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Update for Thursday, Sept. 13: Hurricane Florence was downgraded to a Category 2 story late Wednesday, according to the National Hurricane Center, with is still forecasting massive rainfall and flooding for those directly in the storm's path. Visit our sister site Live Science for the latest Hurricane Florence forecast.

As Hurricane Florence makes its way toward the U.S. East Coast, several satellites are monitoring the dangerous storm system with a variety of instruments.

From tracking wind speeds, rainfall and temperatures to capturing breathtaking views of the spinning monstrosity of a storm, a fleet of satellites run by NASA and the National Oceanic and Atmospheric Administration (NOAA) is providing weather forecasters with the tools they need to keep people safe.

Some of the most incredible views of Hurricane Florence so far have come from the International Space Station, where European Space Agency astronaut and skilled photographer Alexander Gerst has been snapping gorgeous images of the hurricane's eye from 250 miles (400 kilometers) above the Earth. [Hurricane Florence in Photos: See the Massive Storm from Space

The GOES-East weather satellite, also known as GOES-16, captured this infrared image of Hurricane Florence nearing the East Coast on Sept. 12, 2018, at 1:37 p.m. EDT (1737 GMT).
The GOES-East weather satellite, also known as GOES-16, captured this infrared image of Hurricane Florence nearing the East Coast on Sept. 12, 2018, at 1:37 p.m. EDT (1737 GMT).
Credit: NOAA

While space station astronauts provide what are arguably the most impressive views of Florence from space, the most useful data and information about the storm comes from robotic spacecraft that orbit the Earth.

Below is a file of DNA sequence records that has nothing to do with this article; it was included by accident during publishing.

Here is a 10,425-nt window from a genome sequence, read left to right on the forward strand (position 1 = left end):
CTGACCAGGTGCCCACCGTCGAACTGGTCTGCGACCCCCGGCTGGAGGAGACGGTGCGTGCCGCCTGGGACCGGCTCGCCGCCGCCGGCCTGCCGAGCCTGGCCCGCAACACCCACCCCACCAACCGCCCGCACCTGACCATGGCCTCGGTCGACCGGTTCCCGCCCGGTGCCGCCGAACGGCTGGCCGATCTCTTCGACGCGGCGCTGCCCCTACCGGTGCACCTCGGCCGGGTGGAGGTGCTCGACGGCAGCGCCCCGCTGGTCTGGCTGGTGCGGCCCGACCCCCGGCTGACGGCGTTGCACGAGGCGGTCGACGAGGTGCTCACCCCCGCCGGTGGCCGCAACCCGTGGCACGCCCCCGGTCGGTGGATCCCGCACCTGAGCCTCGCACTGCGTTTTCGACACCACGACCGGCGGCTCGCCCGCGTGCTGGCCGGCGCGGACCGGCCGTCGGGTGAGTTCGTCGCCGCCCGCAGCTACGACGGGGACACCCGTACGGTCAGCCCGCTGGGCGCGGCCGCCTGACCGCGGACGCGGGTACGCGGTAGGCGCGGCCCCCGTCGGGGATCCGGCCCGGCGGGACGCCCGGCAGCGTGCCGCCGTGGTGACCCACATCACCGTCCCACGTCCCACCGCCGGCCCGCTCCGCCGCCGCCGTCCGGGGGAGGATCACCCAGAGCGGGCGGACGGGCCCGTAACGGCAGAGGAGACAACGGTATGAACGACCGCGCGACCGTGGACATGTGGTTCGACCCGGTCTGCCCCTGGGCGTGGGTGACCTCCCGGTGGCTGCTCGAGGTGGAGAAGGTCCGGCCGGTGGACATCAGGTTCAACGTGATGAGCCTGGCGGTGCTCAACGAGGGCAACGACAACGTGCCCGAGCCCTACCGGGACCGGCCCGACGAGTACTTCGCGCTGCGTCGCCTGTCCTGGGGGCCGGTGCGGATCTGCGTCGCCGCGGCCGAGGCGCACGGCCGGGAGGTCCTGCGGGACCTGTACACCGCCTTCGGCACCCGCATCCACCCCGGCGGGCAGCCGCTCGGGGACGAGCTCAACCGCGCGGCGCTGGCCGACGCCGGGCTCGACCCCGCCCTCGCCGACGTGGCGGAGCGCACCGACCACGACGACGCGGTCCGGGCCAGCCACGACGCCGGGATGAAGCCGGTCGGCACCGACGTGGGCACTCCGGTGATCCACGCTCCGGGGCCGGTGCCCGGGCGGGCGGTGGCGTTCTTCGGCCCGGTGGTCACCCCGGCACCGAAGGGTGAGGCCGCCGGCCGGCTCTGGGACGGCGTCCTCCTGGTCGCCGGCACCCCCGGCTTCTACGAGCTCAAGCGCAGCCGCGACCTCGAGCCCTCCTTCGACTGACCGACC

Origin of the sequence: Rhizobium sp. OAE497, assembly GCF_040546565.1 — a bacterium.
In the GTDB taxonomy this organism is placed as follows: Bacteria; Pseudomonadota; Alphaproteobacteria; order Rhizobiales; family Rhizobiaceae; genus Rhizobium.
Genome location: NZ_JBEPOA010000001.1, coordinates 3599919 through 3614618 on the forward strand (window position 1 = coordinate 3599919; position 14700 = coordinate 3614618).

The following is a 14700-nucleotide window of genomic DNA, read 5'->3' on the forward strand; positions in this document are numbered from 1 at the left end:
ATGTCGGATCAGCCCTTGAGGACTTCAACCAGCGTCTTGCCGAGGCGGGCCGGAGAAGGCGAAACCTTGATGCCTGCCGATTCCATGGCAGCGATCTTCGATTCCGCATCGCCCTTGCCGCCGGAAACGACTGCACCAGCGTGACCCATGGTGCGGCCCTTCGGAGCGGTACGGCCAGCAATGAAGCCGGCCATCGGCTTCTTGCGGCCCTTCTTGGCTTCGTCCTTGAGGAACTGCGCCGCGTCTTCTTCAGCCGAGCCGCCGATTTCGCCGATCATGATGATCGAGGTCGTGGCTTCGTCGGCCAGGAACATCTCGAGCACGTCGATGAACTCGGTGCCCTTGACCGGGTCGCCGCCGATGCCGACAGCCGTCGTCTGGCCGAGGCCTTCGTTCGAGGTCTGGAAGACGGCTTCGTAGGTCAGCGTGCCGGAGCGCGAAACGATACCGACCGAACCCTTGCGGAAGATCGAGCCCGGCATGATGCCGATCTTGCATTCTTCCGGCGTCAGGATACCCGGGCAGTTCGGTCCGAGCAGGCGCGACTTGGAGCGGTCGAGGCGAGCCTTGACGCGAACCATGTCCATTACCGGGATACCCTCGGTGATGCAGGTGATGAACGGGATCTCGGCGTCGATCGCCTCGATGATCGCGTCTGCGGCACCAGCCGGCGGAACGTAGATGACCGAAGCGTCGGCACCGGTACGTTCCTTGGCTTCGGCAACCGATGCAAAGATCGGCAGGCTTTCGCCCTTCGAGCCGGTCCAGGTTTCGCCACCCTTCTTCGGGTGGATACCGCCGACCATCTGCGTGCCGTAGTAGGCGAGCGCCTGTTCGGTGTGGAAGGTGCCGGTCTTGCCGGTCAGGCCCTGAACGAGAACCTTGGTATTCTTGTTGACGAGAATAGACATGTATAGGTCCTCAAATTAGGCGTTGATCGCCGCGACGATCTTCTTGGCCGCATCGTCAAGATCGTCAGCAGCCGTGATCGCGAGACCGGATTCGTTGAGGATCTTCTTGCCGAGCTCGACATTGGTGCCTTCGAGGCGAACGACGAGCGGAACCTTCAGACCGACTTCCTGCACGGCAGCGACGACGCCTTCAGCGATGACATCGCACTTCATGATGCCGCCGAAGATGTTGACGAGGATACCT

The GOES-East satellite, also known as GOES-16, is one of the most high-tech weather satellites currently in orbit. Launched in 2016 as part of the joint NASA-NOAA Geostationary Operational Environmental Satellite Program (GOES), this satellite hovers above Central America and provides continuous, high-definition imagery of the entire Western Hemisphere.

GOES-East carries two Earth-observation instruments. Its primary instrument, called the Advanced Baseline Imager (ABI), records images of the Earth in 16 different spectral bands that capture infrared, near-infrared and visible wavelengths of light.

Another instrument on GOES-East, the Geostationary Lightning Mapper (GLM), detects lightning flashes and storm updrafts, which "really helps the forecaster with what is called situational awareness," Steven Goodman, a program scientist for NOAA, said in a prelaunch press conference on Nov. 17, 2016.

The GOES-West satellite, also known as GOES-15, has also managed to snap a few images of Hurricane Florence from the spacecraft's geostationary orbit above the Pacific Ocean.

The GOES-15 weather satellite captured this view of Hurricane Florence on Sept. 11, 2018, at 10 a.m. EDT (1400 GMT).
The GOES-15 weather satellite captured this view of Hurricane Florence on Sept. 11, 2018, at 10 a.m. EDT (1400 GMT).
Credit: NOAA